Maduro and Washington Send Signals of Tentative Detente
(Bloomberg) -- After years of intensifying hostility, the U.S.-Venezuela relationship is under quiet review, with Caracas taking conciliatory steps, top American figures serving as go-betweens and the Biden administration reviewing its sanctions policy.
None of the steps were taken in coordination with Washington and a lot would have to happen before the two sides could sit down for talks. But U.S. figures with good access to the administration are speaking with Maduro and his inner circle. They include House Foreign Affairs Committee Chairman Gregory Meeks, former New Mexico Governor Bill Richardson and World Food Programme Director David Beasley.
The administration’s public posture remains the one pursued by Donald Trump -- rejection of Maduro and support for Juan Guaido, leader of the opposition, as the legitimate president of the country.
A Biden administration official said, however, that the U.S. is undertaking a review of its policy to Venezuela, examining the sanctions to make sure they are in line with its objectives and waiting to see concrete steps from Maduro.
The official said the Maduro regime should be talking with its opposition to set up free and fair elections. Regarding the contacts with Americans, the official added that they are watching them very closely.
On Tuesday, Guaido seemed to respond to the administration’s desire and called for an electoral accord between all sectors of the opposition and Maduro’s government. He proposed sanctions relief as an incentive for the regime’s participation. The accord must have international support and focus on holding new presidential and legislative elections, he said on his social media.
“These are important steps,” Cynthia Arnson, head of Latin American Program at the Wilson Center in Washington, said of Maduro’s recent changes. “It’s crystal clear they’re trying to get sanctions relief and that the Biden administration is uncomfortable with the severity of the sanctions policy. But there’s deep distrust in the concept of negotiations and people are not willing to get burned again in the absence of real evidence of concessions on the ground politically.”
Meeks, a New York Democrat, has urged the administration to welcome Maduro’s moves.
“The Biden administration should send clear signals to Caracas that acknowledge these positive gestures and incentivize further progress toward democracy,” he said in a statement last week. “I am committed to exploring multilateral solutions.”
Richardson’s office said he has been in “regular contact” with Venezuelan Vice President Delcy Rodriguez and National Assembly President Jorge Rodriguez on the arrested Citgo executives as well as two American former Green Berets currently held in Caracas.
Venezuela’s presidency didn’t respond to a request for comment.
While the Biden administration still supports Guaido, his failure to oust Maduro more than two years since being declared interim president has prompted communication between the U.S and Maduro.
On one side, Maduro seeks relief from sanctions seven years into the nation’s worst economic crisis. On the other, the U.S. is hoping to keep destabilizing forces -- including those of Venezuela’s allies, Russia and Iran -- from spreading in the region, as well as protect the interest of U.S. bondholders and high-stakes American companies on the ground, such as Chevron Corp.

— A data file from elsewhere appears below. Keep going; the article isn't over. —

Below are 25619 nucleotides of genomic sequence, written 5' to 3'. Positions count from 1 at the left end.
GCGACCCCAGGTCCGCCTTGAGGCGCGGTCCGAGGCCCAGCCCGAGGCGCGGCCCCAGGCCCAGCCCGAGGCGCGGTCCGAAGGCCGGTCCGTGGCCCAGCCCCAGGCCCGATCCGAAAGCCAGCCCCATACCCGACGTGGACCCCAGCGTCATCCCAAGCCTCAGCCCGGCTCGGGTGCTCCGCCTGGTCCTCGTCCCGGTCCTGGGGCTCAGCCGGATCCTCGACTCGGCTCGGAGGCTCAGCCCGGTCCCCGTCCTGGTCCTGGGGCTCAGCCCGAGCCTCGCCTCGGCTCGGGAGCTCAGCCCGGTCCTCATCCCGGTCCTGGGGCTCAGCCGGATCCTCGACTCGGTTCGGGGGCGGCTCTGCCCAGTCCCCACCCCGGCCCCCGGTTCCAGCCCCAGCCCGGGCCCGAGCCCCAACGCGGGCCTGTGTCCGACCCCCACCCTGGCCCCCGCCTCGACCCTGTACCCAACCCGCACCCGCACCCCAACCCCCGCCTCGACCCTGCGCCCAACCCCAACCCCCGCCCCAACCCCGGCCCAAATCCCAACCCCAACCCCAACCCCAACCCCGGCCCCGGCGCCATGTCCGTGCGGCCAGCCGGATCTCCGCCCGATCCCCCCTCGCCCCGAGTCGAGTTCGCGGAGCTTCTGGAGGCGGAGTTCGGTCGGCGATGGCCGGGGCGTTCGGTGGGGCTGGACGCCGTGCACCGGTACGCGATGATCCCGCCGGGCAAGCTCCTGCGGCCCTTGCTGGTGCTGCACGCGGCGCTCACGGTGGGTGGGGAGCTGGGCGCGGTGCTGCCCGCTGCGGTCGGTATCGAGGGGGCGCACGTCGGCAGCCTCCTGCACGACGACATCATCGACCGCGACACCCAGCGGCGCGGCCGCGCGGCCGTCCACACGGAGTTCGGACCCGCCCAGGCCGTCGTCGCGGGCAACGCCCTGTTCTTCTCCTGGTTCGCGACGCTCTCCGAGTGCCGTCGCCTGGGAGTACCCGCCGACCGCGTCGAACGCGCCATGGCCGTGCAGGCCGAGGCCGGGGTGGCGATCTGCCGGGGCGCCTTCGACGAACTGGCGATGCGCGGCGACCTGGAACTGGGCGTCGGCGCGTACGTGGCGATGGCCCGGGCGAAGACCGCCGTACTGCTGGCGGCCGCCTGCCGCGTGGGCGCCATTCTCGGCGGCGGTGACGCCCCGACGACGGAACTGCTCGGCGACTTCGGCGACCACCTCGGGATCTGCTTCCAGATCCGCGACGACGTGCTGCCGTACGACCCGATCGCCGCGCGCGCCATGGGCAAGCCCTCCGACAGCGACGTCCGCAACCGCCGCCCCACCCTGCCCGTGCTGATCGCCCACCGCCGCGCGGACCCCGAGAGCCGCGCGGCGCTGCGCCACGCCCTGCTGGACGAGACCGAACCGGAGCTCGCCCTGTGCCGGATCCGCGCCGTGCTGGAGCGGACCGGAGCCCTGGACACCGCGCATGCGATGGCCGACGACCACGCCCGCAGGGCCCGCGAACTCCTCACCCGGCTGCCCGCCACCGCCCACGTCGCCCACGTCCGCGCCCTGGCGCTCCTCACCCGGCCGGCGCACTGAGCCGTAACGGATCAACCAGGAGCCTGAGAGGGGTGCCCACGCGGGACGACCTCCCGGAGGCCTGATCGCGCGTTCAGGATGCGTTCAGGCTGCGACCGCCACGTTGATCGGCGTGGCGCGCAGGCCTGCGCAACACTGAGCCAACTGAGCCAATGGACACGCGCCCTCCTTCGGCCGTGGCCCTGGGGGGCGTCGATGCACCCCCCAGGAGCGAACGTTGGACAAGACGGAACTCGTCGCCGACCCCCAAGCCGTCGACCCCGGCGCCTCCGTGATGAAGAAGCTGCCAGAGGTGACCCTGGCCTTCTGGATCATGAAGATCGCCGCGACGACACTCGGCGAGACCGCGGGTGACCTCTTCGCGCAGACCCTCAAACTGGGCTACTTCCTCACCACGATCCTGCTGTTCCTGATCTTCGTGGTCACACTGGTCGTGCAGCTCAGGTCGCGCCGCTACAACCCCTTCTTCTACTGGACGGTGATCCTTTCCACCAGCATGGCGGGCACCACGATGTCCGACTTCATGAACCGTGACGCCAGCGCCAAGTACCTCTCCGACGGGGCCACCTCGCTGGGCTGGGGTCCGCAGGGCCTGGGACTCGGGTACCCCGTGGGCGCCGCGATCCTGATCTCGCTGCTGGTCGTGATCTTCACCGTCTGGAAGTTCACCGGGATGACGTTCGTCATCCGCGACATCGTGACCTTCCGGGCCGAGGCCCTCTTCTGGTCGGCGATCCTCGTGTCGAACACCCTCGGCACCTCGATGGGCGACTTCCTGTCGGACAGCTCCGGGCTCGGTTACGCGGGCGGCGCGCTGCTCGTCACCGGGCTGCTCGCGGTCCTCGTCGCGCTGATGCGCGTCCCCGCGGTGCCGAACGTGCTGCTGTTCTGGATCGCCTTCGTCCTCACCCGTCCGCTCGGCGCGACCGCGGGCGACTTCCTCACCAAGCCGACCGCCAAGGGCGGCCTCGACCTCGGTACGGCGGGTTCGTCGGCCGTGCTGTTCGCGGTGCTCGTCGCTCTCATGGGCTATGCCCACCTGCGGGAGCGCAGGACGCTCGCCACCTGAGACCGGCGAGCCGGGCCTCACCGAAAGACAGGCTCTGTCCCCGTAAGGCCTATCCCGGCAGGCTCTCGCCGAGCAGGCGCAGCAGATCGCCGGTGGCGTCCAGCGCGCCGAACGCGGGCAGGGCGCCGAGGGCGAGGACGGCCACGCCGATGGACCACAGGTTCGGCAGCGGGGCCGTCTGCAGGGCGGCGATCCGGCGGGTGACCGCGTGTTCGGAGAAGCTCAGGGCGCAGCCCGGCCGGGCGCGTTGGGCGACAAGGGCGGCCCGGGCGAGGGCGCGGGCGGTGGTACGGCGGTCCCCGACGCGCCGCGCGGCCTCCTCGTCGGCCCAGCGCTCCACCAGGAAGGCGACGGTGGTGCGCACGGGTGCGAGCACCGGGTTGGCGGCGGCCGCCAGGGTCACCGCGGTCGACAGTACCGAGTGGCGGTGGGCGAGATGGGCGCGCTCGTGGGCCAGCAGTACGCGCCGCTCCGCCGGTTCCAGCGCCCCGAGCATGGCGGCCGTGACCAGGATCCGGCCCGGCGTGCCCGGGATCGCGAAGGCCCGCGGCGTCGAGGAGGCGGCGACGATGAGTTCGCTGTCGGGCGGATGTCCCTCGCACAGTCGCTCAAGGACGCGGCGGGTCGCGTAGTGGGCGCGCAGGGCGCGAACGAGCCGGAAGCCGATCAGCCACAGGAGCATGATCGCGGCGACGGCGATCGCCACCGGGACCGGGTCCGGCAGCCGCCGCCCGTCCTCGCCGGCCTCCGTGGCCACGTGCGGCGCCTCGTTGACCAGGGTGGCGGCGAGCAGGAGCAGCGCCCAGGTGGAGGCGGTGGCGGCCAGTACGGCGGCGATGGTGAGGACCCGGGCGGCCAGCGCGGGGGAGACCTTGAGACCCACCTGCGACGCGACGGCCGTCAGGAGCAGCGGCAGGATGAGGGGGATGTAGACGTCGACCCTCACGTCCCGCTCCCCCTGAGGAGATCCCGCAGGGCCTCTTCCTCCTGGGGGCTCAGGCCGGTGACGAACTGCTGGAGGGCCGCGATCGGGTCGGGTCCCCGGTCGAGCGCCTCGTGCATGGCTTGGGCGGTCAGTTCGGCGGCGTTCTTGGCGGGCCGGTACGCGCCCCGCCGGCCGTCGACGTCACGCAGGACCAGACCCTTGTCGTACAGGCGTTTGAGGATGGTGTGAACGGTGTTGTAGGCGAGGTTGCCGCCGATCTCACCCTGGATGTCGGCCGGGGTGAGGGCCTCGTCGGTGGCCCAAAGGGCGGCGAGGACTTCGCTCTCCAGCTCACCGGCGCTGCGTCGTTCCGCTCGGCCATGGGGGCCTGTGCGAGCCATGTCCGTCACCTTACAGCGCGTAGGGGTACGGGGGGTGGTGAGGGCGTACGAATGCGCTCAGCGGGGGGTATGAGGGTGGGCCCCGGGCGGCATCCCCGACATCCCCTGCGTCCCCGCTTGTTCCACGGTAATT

“While the U.S. supports a comprehensive, negotiated solution to the crisis in Venezuela that addresses all aspects of the conditions necessary for free and fair elections, it’s up to Venezuelans to decide whether the new National Electoral Council contributes to this end,” Julie Chung, assistant secretary for Western Hemisphere affairs at the State Department, said in response to questions.
Negotiations should include the release of political prisoners, credible electoral observers and a public electoral calendar, she added.
Another Biden official said the humanitarian crisis in Venezuela is central to its concerns.
Maduro’s mismanagement and cronyism have led Venezuela, with the world’s largest known oil reserves and once a relatively wealthy nation, down a path of dysfunction, disintegration and hunger. Millions have left. Maduro’s re-election in 2018 was viewed as rigged and illegitimate.
The Trump administration froze the Maduro government’s assets in the U.S., banned travel to any Venezuelan citizen determined to have assisted or acted on Maduro’s behalf and imposed a de facto ban on U.S. imports of Venezuelan oil, the nation’s largest source of revenue.
The moves put Venezuela on the same footing as North Korea and Iran, threatening nearly any company or person who deals with the country with exile from the international financial system.
Last week, Venezuela appointed two opposition members to its five-member electoral board for the first time in 18 years. It was a step in the right direction but still not the creation of a genuinely democratic body, said Caracas-based political scientist Ana Milagros Parra.
“Maduro needs legitimacy, to access to the international financial system and renegotiate the nation’s debt,” Parra said. “He needs to negotiate without putting his permanence in power at risk.”
While Maduro showed rare leniency by agreeing to a bipartisan deal in February to organize the purchase and distribution of Covid-19 vaccines alongside the opposition, he has so far sidelined the body. He sent a $120 million payment to the World Health Organization-backed Covax initiative in April without disclosing its origins, saying he won’t “be turned into a beggar.”
“Maduro’s government moved a token inside a game board that they control,” Parra said. “The opposition must decide whether to remain stagnant with Guaido’s strategy or to design an action plan. The difference between Trump and Biden’s narratives are huge.”
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